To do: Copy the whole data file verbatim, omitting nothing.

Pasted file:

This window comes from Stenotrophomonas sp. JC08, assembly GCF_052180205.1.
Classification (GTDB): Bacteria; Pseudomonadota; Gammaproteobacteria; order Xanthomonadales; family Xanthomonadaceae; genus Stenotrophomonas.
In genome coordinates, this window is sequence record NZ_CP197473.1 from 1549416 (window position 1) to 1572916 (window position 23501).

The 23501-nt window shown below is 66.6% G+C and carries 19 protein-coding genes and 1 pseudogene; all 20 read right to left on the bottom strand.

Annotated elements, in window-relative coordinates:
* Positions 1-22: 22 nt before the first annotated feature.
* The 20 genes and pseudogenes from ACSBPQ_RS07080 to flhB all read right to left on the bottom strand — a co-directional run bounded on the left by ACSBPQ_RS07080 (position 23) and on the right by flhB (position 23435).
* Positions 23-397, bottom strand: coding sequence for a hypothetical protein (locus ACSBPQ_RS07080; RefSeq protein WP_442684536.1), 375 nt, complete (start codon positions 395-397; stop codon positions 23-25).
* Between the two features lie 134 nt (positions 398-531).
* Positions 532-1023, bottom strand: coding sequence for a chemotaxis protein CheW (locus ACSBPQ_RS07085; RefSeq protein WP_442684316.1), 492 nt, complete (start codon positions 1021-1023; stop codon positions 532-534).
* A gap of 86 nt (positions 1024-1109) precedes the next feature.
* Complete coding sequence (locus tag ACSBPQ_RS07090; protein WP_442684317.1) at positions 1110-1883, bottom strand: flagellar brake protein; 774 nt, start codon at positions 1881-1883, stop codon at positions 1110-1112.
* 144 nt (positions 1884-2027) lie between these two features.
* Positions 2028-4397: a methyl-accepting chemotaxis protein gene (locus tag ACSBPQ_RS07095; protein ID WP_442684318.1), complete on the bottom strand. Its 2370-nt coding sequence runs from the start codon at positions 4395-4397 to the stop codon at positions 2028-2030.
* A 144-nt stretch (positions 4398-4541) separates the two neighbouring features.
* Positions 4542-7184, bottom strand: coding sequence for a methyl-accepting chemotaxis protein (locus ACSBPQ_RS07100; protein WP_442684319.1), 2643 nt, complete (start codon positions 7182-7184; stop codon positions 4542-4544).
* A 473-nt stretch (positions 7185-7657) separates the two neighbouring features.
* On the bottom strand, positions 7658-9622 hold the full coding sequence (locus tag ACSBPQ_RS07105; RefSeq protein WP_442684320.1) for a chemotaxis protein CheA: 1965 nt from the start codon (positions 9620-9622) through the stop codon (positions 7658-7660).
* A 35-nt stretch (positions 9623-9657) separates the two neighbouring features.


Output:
This window comes from Stenotrophomonas sp. JC08, assembly GCF_052180205.1.
Classification (GTDB): Bacteria; Pseudomonadota; Gammaproteobacteria; order Xanthomonadales; family Xanthomonadaceae; genus Stenotrophomonas.
In genome coordinates, this window is sequence record NZ_CP197473.1 from 1549416 (window position 1) to 1572916 (window position 23501).

The 23501-nt window shown below is 66.6% G+C and carries 19 protein-coding genes and 1 pseudogene; all 20 read right to left on the bottom strand.

Annotated elements, in window-relative coordinates:
* Positions 1-22: 22 nt before the first annotated feature.
* The 20 genes and pseudogenes from ACSBPQ_RS07080 to flhB all read right to left on the bottom strand — a co-directional run bounded on the left by ACSBPQ_RS07080 (position 23) and on the right by flhB (position 23435).
* Positions 23-397, bottom strand: coding sequence for a hypothetical protein (locus ACSBPQ_RS07080; RefSeq protein WP_442684536.1), 375 nt, complete (start codon positions 395-397; stop codon positions 23-25).
* Between the two features lie 134 nt (positions 398-531).
* Positions 532-1023, bottom strand: coding sequence for a chemotaxis protein CheW (locus ACSBPQ_RS07085; RefSeq protein WP_442684316.1), 492 nt, complete (start codon positions 1021-1023; stop codon positions 532-534).
* A gap of 86 nt (positions 1024-1109) precedes the next feature.
* Complete coding sequence (locus tag ACSBPQ_RS07090; protein WP_442684317.1) at positions 1110-1883, bottom strand: flagellar brake protein; 774 nt, start codon at positions 1881-1883, stop codon at positions 1110-1112.
* 144 nt (positions 1884-2027) lie between these two features.
* Positions 2028-4397: a methyl-accepting chemotaxis protein gene (locus tag ACSBPQ_RS07095; protein ID WP_442684318.1), complete on the bottom strand. Its 2370-nt coding sequence runs from the start codon at positions 4395-4397 to the stop codon at positions 2028-2030.
* A 144-nt stretch (positions 4398-4541) separates the two neighbouring features.
* Positions 4542-7184, bottom strand: coding sequence for a methyl-accepting chemotaxis protein (locus ACSBPQ_RS07100; protein WP_442684319.1), 2643 nt, complete (start codon positions 7182-7184; stop codon positions 4542-4544).
* A 473-nt stretch (positions 7185-7657) separates the two neighbouring features.
* On the bottom strand, positions 7658-9622 hold the full coding sequence (locus tag ACSBPQ_RS07105; RefSeq protein WP_442684320.1) for a chemotaxis protein CheA: 1965 nt from the start codon (positions 9620-9622) through the stop codon (positions 7658-7660).
* A 35-nt stretch (positions 9623-9657) separates the two neighbouring features.